I love the varying takes on the songs that Ariel uses to summon/charm the castaways. Music in Shakespeare is a fascinating subject, since we don’t exactly have any recordings or even much sheet music from his period. He’s written many songs for his plays, and Play On is a great resource to hear a few examples. You’ll find two versions of Full Fathom Five here.
I dive into island stuff in the section below, but this play really brings to mind John Donne, particularly Meditation XVII of his Devotions upon Emergent Occasions (which was published the year after the First Folio!). Prospero’s magic cuts him off from people, and Donne’s most famous words come to mind as a lesson for someone in his situation. It’s a wonder that this beautiful bit was written just a few years after The Tempest:
No man is an island, entire of itself; every man is a piece of the continent, a part of the main. If a clod be washed away by the sea, Europe is the less, as well as if a promontory were, as well as if a manor of thy friend's or of thine own were: any man's death diminishes me, because I am involved in mankind, and therefore never send to know for whom the bells tolls; it tolls for thee.
Thoughts and Themes:
Island life is a strange one. It can be an isolated existence, wrapped in your own little cocoon. Islands feel just a notch off from reality’s timeline – it’s one of the reasons why so many people in the first world desire an island vacation or get-away property. You want to literally escape the doldrums of your everyday life? Hie thee to an island, my friend, where it’s all white sands and fruity cocktails and the blessed lie of “no mobile reception here”. Real life islanders, the ones who live out their every day in the place that others deem a relaxing paradise, know better. You can get away from outside stresses, but islands are the last place in the world where you can be distracted from yourself.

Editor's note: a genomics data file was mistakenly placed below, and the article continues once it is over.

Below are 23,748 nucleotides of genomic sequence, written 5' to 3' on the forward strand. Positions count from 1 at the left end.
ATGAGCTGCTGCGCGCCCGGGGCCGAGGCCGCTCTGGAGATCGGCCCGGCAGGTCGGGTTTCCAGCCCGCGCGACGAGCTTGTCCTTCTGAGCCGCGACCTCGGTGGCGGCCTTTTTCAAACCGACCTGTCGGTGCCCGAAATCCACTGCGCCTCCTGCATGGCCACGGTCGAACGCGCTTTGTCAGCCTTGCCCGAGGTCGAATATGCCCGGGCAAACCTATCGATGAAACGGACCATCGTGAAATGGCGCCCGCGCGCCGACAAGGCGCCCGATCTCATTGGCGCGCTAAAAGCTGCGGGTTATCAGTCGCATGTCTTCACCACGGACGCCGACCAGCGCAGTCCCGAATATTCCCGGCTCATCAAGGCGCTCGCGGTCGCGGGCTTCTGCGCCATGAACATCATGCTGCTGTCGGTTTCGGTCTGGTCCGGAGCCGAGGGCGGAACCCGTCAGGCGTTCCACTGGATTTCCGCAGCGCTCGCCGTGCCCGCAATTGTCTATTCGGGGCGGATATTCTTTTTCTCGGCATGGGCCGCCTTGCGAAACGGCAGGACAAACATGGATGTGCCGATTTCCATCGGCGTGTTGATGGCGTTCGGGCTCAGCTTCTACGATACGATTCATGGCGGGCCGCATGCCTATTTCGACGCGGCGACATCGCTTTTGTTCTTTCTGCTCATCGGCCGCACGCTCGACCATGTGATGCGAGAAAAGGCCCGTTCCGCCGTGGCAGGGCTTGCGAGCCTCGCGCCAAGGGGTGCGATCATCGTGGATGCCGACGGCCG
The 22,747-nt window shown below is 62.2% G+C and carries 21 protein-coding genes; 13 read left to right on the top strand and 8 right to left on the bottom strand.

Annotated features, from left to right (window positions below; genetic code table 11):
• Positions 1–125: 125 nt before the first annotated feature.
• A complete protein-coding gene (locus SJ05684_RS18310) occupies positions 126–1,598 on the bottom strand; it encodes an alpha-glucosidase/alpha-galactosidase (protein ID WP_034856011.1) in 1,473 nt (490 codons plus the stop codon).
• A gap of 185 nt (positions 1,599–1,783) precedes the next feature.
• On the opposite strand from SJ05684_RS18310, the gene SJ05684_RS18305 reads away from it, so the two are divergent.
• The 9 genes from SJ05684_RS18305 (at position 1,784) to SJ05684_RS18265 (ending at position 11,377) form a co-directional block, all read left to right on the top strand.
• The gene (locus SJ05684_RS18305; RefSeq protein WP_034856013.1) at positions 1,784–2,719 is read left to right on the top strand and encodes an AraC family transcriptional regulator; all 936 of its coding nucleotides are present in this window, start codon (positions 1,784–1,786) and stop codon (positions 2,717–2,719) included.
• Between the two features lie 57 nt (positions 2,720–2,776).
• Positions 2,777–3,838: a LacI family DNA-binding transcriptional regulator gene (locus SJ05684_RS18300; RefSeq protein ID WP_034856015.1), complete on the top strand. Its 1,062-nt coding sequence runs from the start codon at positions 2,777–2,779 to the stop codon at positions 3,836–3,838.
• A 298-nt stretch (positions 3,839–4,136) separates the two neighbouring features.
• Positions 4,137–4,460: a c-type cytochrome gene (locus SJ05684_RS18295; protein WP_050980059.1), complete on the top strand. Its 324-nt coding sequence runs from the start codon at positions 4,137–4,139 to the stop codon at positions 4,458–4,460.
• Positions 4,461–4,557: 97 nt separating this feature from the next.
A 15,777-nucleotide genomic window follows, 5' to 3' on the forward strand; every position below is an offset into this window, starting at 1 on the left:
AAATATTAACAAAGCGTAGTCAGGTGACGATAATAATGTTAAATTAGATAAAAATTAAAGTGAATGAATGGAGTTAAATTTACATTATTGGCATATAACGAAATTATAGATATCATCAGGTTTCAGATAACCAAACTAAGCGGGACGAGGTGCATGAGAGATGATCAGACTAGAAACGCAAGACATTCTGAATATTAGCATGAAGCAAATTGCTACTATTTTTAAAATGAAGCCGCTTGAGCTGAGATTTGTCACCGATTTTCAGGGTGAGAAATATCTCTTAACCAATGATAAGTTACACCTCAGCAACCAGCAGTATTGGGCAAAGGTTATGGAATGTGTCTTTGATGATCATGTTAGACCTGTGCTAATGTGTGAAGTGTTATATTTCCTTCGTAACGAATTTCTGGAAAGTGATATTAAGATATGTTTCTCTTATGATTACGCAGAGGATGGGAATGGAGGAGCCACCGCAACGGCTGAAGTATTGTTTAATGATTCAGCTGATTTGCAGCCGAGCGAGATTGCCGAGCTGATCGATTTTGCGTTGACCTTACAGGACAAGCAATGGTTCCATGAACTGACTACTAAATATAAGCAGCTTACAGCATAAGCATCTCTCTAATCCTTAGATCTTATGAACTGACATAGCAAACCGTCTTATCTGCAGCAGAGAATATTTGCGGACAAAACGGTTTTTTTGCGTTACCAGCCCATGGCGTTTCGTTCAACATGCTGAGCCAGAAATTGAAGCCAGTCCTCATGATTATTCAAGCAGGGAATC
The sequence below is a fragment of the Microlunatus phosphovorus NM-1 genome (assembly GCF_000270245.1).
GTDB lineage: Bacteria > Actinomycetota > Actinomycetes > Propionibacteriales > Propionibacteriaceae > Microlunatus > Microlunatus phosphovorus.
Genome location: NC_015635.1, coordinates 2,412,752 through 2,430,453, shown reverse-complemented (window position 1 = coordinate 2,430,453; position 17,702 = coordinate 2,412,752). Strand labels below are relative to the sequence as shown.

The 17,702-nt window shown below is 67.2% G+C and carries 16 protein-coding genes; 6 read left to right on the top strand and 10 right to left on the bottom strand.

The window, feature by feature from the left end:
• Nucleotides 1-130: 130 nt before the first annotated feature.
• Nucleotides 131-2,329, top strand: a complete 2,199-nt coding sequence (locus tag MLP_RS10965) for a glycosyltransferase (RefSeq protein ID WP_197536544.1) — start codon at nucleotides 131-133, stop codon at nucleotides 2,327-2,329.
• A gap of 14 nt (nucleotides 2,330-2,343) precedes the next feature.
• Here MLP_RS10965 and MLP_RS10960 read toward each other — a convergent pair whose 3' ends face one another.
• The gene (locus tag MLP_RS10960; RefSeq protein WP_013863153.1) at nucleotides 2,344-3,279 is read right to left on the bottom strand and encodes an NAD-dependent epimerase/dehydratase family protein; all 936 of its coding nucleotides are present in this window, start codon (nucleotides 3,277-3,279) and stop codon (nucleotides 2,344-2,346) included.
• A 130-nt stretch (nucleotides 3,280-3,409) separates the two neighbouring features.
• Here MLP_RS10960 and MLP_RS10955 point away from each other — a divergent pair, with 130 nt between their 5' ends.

I’m originally from North Carolina. My parents were an engineer and a nurse, respectively, and they worked hard and long hours while raising two little kids (amazingly, somewhere in there my father also chiseled away at earning his masters, a process that would take him years while working full time). We lived a pretty quiet small-town southern life. Until the year I was seven, when Daddy got the opportunity to manage a facility in a very unusual and remote area. We moved to the tiny Caribbean nation of Barbados just in time for me to start second grade (or Upper One as it was called at St. Angela’s School). It was easily the hugest thing that had ever happened to my parents, never mind me and my little brother. We dove headfirst into paradise and just tried to stay afloat.